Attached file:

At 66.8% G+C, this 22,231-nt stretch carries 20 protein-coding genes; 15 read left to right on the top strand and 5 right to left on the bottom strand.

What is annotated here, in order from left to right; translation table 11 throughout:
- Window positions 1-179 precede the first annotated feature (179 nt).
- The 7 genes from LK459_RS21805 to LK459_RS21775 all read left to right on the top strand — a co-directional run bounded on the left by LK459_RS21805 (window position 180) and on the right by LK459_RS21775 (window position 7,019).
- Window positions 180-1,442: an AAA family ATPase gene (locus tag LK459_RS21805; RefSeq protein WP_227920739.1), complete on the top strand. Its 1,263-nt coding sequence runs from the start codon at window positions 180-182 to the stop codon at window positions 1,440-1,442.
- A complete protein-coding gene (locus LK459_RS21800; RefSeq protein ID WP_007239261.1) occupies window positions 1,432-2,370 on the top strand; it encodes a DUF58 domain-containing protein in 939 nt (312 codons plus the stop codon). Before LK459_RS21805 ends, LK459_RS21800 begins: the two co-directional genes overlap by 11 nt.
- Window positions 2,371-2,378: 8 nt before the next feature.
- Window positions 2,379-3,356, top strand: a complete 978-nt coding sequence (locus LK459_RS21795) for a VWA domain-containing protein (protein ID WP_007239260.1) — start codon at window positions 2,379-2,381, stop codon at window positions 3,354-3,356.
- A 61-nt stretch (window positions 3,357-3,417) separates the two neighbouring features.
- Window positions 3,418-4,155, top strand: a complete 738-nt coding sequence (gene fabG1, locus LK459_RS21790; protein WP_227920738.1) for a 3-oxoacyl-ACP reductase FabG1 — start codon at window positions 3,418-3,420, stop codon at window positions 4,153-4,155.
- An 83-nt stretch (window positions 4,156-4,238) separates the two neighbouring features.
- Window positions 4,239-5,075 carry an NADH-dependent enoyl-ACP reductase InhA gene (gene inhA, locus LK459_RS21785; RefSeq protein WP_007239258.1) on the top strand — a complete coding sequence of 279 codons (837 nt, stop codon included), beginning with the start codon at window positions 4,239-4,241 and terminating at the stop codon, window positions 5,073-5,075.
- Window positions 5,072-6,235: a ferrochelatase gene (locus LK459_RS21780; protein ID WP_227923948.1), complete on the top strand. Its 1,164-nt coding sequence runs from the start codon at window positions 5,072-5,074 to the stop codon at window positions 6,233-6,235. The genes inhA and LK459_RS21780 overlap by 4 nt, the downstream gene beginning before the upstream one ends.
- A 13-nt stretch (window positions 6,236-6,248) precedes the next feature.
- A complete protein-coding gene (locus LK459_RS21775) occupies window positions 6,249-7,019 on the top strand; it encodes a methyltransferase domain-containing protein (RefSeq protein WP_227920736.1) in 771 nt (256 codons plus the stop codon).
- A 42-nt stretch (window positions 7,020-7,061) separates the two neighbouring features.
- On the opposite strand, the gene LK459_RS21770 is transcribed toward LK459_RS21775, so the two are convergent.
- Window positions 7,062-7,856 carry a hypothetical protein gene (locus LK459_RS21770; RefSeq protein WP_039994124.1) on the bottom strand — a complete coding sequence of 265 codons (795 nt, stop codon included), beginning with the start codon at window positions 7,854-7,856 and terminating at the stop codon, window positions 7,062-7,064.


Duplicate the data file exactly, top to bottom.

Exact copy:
At 66.8% G+C, this 22,231-nt stretch carries 20 protein-coding genes; 15 read left to right on the top strand and 5 right to left on the bottom strand.

What is annotated here, in order from left to right; translation table 11 throughout:
- Window positions 1-179 precede the first annotated feature (179 nt).
- The 7 genes from LK459_RS21805 to LK459_RS21775 all read left to right on the top strand — a co-directional run bounded on the left by LK459_RS21805 (window position 180) and on the right by LK459_RS21775 (window position 7,019).
- Window positions 180-1,442: an AAA family ATPase gene (locus tag LK459_RS21805; RefSeq protein WP_227920739.1), complete on the top strand. Its 1,263-nt coding sequence runs from the start codon at window positions 180-182 to the stop codon at window positions 1,440-1,442.
- A complete protein-coding gene (locus LK459_RS21800; RefSeq protein ID WP_007239261.1) occupies window positions 1,432-2,370 on the top strand; it encodes a DUF58 domain-containing protein in 939 nt (312 codons plus the stop codon). Before LK459_RS21805 ends, LK459_RS21800 begins: the two co-directional genes overlap by 11 nt.
- Window positions 2,371-2,378: 8 nt before the next feature.
- Window positions 2,379-3,356, top strand: a complete 978-nt coding sequence (locus LK459_RS21795) for a VWA domain-containing protein (protein ID WP_007239260.1) — start codon at window positions 2,379-2,381, stop codon at window positions 3,354-3,356.
- A 61-nt stretch (window positions 3,357-3,417) separates the two neighbouring features.
- Window positions 3,418-4,155, top strand: a complete 738-nt coding sequence (gene fabG1, locus LK459_RS21790; protein WP_227920738.1) for a 3-oxoacyl-ACP reductase FabG1 — start codon at window positions 3,418-3,420, stop codon at window positions 4,153-4,155.
- An 83-nt stretch (window positions 4,156-4,238) separates the two neighbouring features.
- Window positions 4,239-5,075 carry an NADH-dependent enoyl-ACP reductase InhA gene (gene inhA, locus LK459_RS21785; RefSeq protein WP_007239258.1) on the top strand — a complete coding sequence of 279 codons (837 nt, stop codon included), beginning with the start codon at window positions 4,239-4,241 and terminating at the stop codon, window positions 5,073-5,075.
- Window positions 5,072-6,235: a ferrochelatase gene (locus LK459_RS21780; protein ID WP_227923948.1), complete on the top strand. Its 1,164-nt coding sequence runs from the start codon at window positions 5,072-5,074 to the stop codon at window positions 6,233-6,235. The genes inhA and LK459_RS21780 overlap by 4 nt, the downstream gene beginning before the upstream one ends.
- A 13-nt stretch (window positions 6,236-6,248) precedes the next feature.
- A complete protein-coding gene (locus LK459_RS21775) occupies window positions 6,249-7,019 on the top strand; it encodes a methyltransferase domain-containing protein (RefSeq protein WP_227920736.1) in 771 nt (256 codons plus the stop codon).
- A 42-nt stretch (window positions 7,020-7,061) separates the two neighbouring features.
- On the opposite strand, the gene LK459_RS21770 is transcribed toward LK459_RS21775, so the two are convergent.
- Window positions 7,062-7,856 carry a hypothetical protein gene (locus LK459_RS21770; RefSeq protein WP_039994124.1) on the bottom strand — a complete coding sequence of 265 codons (795 nt, stop codon included), beginning with the start codon at window positions 7,854-7,856 and terminating at the stop codon, window positions 7,062-7,064.